Worlds bronze with single kidney: Anju Bobby George's shock revelation

Anju Bobby George won a bronze at the 2003 World Championships in Paris and a gold at the 2005 World Athletics Final in Monte Carlo. ADRIAN DENNIS/AFP via Getty Images

Around a year after qualifying for the 2000 Sydney Olympics, Anju Bobby George first learnt that she was born with a solitary kidney. The Indian long jumper tweeted the startling revelation of her single kidney condition on Monday, stirring both shock and awe. Anju created history with a bronze at the 2003 World Championships in Paris and is, till date, the only Indian track and field athlete to medal at the stage.

"I got to know about it only around the time I was returning to training after an ankle injury forced me to miss out on the 2000 Olympics," Anju told ESPN. "I could barely walk for a year after that. Slowly I resumed training but that's when I felt my body wasn't coming together. I was breaking into the international stage then and was struggling with slow recovery, frequent joint pains and finding myself in hospital whenever I took a painkiller. I would just faint if I took anything to relieve pain. Variations in blood profile were erratic, my UA levels were high and fatigue would hit pretty soon during training. All of these factors got me to go for a full body scan and check-up. It's only then I realized that I'm born with a single kidney. I was completely taken aback. I went for multiple abdominal scans to confirm if the tests were right."

The congenital solitary kidney condition, called renal agenesis, may often go undetected for people with regular lives. In athletes though, the prognosis can be difficult. "If it wasn't for being an athlete, I probably wouldn't have known about my condition at all," says Anju. "In cases of extreme pain, doctors would prescribe me very mild dose of painkillers. It would still make me giddy and uneasy but the only relief was I wouldn't faint, unlike when I took the regular ones. After the diagnosis, multiple doctors advised me not to pursue sport further. I thought since I'd made it so far without knowing about it, I might as well go the whole way."

Anju had six competitions in Europe lined up before the 2003 World Championships and during the final event in Berlin, she found herself turning remarkably bloated. "I was almost double in size. Doctors in Germany asked me to stay away from the track for six months. There's no way, they said, I should compete. I did anyway. Twenty days later, I won the World Championship bronze."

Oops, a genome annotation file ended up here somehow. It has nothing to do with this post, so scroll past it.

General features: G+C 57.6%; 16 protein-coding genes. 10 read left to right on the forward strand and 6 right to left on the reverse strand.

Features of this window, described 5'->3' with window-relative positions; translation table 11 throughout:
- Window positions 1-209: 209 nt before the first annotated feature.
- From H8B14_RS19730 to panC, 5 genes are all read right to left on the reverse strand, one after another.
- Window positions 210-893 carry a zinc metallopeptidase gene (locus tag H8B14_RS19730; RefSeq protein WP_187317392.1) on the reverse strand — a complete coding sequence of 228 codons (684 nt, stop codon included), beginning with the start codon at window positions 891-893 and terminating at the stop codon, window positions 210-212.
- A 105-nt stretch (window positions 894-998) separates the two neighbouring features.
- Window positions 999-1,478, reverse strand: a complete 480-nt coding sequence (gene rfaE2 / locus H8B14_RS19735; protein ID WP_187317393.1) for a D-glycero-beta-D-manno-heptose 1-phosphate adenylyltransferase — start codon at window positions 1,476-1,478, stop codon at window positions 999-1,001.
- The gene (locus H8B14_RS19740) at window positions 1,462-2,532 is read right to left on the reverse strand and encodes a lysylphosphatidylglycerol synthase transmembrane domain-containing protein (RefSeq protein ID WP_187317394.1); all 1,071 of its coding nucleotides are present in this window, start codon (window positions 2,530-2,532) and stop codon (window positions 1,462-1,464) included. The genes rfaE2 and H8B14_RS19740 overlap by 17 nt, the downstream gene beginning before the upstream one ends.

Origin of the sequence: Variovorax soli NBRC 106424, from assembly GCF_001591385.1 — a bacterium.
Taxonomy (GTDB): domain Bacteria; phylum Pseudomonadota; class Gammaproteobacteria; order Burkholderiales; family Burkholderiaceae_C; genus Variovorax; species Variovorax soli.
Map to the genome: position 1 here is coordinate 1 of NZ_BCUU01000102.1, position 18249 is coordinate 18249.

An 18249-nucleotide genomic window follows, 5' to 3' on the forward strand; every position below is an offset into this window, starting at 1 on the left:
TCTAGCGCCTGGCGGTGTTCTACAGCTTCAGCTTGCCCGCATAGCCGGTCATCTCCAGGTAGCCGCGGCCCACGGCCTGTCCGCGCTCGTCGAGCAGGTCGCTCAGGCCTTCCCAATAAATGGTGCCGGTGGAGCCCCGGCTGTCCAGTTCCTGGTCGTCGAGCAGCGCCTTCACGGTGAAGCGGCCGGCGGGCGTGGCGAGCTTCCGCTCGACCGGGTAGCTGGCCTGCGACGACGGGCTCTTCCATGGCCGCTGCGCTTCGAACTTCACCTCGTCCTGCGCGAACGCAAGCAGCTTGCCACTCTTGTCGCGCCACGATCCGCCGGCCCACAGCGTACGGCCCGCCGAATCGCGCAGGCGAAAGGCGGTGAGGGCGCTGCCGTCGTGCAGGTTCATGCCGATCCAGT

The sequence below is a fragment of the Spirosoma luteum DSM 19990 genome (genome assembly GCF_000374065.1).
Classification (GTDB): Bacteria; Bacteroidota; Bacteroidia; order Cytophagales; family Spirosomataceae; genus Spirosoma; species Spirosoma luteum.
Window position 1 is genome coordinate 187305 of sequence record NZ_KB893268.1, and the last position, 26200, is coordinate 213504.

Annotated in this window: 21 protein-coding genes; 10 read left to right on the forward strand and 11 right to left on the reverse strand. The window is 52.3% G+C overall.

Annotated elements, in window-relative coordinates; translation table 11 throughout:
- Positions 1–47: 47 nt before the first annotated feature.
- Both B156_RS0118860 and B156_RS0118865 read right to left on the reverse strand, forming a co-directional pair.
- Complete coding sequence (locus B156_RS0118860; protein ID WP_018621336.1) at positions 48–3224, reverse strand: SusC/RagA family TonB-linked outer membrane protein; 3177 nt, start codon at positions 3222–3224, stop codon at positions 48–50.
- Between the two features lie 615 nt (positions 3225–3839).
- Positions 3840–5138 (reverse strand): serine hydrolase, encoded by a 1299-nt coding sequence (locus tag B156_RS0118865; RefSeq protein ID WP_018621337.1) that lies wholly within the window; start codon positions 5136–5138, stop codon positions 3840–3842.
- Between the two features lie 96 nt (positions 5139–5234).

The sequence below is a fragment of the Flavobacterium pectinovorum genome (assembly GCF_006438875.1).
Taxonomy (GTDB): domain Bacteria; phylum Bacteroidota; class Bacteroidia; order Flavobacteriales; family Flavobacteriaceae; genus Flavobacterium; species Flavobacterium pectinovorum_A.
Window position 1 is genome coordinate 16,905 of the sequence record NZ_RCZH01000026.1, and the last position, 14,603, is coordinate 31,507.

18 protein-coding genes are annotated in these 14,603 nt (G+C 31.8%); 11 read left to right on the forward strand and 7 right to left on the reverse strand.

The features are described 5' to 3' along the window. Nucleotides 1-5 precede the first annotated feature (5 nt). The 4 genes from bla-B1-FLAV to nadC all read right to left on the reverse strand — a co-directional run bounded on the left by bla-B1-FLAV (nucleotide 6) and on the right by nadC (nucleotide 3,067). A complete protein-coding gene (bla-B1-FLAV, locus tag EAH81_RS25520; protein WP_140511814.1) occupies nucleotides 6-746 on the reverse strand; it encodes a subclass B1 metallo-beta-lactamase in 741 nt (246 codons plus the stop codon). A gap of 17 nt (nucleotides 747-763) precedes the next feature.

The incidence of congenital solitary kidney is approximately one in 2000-3000, says Dr Himanshu Verma, HOD Nephrology Safdarjung Hospital, New Delhi. It is, however, largely under-reported since the condition can be usually asymptomatic. "The single kidney is larger in size, assumes the function of both kidneys and in several instances people go through their whole lives with the condition undetected. But in athletes, both the impact and risk can be different," he says.

"Generally, we advise donors or persons born with a single kidney not to go for any sort of intense physical routine. The chances of trauma and injury are high and the idea is to not burden the solitary kidney's function in any manner. In sports, the training load is heavy. Also, an athlete's diet is usually protein intensive and for regular people with two functioning kidneys, the extra protein is filtered out. However, in case of a solitary kidney, there is a chance of potentially toxic effect of excessive protein intake on renal function. It's commendable to know that an Indian athlete has achieved the kind of distinction she has despite the boundaries this condition can set on an extremely active and physical life."

Anju, 43, now a coach, hasn't spoken about her condition throughout her career. This morning she says, she woke up with a casual thought of sharing it with the world. "I only realized the surprise value of it once I posted my tweet," she laughs. "I just felt with all the apprehension and negativity everywhere today, maybe my small story could trigger a tiny hope in people struggling with different kinds of limitations. We tend to feel we are worse placed than everyone else and shouldn't bother trying at all. But sometimes when you take that chance, life can reward you."